Maniar v. Garland, No. 18-60667 (5th Cir. 2021)

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Justia Opinion Summary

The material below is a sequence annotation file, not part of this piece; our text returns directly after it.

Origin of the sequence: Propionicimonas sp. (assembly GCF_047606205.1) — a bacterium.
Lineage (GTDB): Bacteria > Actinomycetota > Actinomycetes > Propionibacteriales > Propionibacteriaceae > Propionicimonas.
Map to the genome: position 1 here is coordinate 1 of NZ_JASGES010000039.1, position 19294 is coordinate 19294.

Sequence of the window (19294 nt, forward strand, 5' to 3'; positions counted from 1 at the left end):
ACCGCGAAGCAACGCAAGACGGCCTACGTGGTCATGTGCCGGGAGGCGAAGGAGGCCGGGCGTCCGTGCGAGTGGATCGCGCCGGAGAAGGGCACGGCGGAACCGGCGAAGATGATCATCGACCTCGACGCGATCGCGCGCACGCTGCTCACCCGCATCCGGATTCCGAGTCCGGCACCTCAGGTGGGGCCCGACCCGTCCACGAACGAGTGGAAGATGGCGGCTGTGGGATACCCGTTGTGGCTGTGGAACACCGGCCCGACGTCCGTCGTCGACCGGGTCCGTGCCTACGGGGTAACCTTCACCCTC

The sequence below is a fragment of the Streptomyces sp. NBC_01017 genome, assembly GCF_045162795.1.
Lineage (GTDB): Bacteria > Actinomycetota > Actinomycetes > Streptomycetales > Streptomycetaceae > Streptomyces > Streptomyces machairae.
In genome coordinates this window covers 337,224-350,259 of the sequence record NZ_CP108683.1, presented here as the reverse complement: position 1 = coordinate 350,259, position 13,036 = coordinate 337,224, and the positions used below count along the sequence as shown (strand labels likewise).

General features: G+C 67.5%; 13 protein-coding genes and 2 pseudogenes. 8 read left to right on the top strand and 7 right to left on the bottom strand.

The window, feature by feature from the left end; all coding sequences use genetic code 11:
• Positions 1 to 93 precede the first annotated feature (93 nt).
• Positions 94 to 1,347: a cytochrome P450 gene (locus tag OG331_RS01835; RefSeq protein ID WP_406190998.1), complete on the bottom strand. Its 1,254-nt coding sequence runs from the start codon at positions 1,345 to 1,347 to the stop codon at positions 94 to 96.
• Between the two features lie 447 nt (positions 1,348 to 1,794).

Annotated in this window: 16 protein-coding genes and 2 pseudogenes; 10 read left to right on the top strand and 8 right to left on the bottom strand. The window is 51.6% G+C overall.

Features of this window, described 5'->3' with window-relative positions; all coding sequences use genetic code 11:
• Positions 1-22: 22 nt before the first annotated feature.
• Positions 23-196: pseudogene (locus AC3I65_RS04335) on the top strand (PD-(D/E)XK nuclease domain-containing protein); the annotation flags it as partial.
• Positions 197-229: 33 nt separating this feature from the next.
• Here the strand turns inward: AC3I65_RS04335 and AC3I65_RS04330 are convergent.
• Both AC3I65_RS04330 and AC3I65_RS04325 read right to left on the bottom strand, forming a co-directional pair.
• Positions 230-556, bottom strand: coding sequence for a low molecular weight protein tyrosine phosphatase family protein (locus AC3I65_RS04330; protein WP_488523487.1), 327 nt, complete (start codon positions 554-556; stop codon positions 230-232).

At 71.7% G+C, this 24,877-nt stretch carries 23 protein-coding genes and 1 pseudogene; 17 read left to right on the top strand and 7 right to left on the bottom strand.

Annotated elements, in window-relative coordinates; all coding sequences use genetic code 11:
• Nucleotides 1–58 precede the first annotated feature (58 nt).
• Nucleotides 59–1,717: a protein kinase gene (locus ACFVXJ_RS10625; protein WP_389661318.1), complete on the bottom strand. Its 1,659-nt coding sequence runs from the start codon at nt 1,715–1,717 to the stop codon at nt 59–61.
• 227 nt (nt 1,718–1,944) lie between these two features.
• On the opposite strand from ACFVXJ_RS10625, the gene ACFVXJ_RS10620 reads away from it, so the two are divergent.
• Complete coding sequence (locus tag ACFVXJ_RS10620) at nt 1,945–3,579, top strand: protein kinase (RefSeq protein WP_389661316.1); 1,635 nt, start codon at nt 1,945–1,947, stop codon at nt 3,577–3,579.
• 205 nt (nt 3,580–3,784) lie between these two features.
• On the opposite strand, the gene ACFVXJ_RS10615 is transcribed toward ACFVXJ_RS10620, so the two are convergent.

The Fifth Circuit held that petitioner's conviction for conspiracy to commit money laundering plainly constitutes an aggravated felony under 8 U.S.C. 1101(a)(43)(D). Section 1101(a)(43)(D) defines "aggravated felony" to include those offenses that are "described in section 1956 of Title 18 (relating to laundering of monetary instruments) . . . if the amount of funds exceeded $10,000." The court concluded that this provision applies here because petitioner pleaded guilty to conspiracy to commit money laundering in violation of 18 U.S.C. 1956(h), and the funds involved well exceeded $10,000. The court need not decide petitioner's contention that section 1101(a)(43)(U) requires proof of an overt act in furtherance of the conspiracy. The court found petitioner's remaining contentions were either meritless or unexhausted. Accordingly, the court denied in part and dismissed in part his petition for review.